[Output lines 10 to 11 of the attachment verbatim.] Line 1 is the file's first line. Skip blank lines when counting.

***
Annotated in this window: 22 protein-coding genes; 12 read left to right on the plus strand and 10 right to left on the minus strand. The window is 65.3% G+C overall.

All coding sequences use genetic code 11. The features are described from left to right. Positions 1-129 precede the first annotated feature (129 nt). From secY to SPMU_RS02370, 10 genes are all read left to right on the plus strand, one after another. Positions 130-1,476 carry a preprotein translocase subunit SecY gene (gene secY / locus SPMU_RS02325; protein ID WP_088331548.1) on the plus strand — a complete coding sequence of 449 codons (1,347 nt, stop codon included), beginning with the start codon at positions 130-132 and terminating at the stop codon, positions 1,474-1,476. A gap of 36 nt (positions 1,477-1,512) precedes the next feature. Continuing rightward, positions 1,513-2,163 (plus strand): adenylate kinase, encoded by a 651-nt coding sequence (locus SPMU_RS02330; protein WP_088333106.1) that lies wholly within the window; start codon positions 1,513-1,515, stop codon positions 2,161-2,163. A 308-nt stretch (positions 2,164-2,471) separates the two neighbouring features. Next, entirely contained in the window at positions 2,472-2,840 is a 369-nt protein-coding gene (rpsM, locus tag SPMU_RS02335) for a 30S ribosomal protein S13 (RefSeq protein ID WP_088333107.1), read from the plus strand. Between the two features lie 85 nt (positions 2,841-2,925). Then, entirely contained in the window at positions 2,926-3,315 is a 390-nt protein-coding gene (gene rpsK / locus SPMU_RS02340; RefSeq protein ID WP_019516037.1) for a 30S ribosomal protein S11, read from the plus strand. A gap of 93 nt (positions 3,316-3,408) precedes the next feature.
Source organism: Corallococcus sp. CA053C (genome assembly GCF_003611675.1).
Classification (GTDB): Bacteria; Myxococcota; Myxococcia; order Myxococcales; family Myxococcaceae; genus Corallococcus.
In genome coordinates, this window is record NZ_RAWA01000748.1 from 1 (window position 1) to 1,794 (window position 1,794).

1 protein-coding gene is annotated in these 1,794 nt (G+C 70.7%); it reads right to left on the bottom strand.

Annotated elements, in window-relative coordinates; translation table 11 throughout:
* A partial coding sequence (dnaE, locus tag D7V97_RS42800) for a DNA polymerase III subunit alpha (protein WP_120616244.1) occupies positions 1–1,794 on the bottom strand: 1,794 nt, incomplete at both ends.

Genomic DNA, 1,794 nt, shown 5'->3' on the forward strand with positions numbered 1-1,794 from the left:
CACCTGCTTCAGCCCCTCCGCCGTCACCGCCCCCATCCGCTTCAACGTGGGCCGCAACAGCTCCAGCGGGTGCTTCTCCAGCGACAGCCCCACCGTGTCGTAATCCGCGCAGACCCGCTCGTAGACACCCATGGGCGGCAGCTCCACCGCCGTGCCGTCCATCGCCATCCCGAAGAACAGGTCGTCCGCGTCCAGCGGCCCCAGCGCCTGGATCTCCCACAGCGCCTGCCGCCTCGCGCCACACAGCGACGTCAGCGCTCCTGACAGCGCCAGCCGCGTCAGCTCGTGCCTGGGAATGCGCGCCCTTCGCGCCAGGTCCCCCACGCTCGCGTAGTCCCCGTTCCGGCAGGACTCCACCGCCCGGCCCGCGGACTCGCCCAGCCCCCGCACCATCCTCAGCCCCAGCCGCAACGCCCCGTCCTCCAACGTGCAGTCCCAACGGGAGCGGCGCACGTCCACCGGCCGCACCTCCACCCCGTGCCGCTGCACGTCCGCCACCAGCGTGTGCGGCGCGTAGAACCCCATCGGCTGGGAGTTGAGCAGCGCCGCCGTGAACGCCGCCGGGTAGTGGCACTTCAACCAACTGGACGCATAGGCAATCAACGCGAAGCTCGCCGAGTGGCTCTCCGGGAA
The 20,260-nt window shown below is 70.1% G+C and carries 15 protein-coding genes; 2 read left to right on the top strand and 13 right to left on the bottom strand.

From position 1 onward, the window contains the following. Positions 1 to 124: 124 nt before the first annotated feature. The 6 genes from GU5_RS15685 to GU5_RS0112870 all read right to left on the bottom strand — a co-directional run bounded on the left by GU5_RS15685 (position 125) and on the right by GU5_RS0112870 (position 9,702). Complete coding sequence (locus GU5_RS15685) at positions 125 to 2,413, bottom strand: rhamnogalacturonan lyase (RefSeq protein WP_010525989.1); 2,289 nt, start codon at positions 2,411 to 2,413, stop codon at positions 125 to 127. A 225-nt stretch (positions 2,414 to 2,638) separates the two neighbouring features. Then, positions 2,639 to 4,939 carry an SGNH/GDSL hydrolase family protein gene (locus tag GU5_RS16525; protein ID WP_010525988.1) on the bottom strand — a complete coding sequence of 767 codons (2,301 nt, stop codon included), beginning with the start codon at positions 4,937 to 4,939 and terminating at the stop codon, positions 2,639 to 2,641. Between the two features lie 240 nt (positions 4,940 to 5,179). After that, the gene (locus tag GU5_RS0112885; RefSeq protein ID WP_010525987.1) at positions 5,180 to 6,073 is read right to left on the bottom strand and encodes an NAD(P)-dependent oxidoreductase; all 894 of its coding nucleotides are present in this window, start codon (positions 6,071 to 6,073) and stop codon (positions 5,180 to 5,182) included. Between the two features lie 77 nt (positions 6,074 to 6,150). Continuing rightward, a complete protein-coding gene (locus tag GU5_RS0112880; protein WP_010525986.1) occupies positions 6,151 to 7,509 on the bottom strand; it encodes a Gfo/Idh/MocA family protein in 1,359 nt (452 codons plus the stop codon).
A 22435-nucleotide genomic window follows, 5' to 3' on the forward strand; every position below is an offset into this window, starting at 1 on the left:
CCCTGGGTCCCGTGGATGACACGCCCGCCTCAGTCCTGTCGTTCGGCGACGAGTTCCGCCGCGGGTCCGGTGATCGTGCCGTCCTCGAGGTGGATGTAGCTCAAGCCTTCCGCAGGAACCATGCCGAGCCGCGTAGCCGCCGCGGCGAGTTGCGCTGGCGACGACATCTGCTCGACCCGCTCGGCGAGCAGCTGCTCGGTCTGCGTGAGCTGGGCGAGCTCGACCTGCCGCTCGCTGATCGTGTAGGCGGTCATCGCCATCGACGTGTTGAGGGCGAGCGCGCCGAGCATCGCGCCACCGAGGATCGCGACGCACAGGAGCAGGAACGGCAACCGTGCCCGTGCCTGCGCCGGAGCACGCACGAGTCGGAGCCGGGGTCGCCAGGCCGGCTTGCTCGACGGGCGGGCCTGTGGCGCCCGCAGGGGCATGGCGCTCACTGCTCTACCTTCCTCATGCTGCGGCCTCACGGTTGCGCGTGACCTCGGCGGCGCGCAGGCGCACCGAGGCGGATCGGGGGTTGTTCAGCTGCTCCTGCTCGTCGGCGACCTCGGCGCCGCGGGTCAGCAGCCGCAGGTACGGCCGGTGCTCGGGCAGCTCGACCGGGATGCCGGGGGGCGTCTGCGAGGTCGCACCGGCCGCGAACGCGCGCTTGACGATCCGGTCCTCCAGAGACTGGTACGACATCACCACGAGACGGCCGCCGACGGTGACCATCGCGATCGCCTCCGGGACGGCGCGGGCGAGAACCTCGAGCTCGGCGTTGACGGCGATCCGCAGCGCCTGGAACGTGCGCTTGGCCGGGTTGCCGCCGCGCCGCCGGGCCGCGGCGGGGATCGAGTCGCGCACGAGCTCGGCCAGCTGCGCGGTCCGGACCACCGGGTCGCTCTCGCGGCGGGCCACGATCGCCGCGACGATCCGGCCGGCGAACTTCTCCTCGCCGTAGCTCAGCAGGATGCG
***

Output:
CACCTGCTTCAGCCCCTCCGCCGTCACCGCCCCCATCCGCTTCAACGTGGGCCGCAACAGCTCCAGCGGGTGCTTCTCCAGCGACAGCCCCACCGTGTCGTAATCCGCGCAGACCCGCTCGTAGACACCCATGGGCGGCAGCTCCACCGCCGTGCCGTCCATCGCCATCCCGAAGAACAGGTCGTCCGCGTCCAGCGGCCCCAGCGCCTGGATCTCCCACAGCGCCTGCCGCCTCGCGCCACACAGCGACGTCAGCGCTCCTGACAGCGCCAGCCGCGTCAGCTCGTGCCTGGGAATGCGCGCCCTTCGCGCCAGGTCCCCCACGCTCGCGTAGTCCCCGTTCCGGCAGGACTCCACCGCCCGGCCCGCGGACTCGCCCAGCCCCCGCACCATCCTCAGCCCCAGCCGCAACGCCCCGTCCTCCAACGTGCAGTCCCAACGGGAGCGGCGCACGTCCACCGGCCGCACCTCCACCCCGTGCCGCTGCACGTCCGCCACCAGCGTGTGCGGCGCGTAGAACCCCATCGGCTGGGAGTTGAGCAGCGCCGCCGTGAACGCCGCCGGGTAGTGGCACTTCAACCAACTGGACGCATAGGCAATCAACGCGAAGCTCGCCGAGTGGCTCTCCGGGAA
The 20,260-nt window shown below is 70.1% G+C and carries 15 protein-coding genes; 2 read left to right on the top strand and 13 right to left on the bottom strand.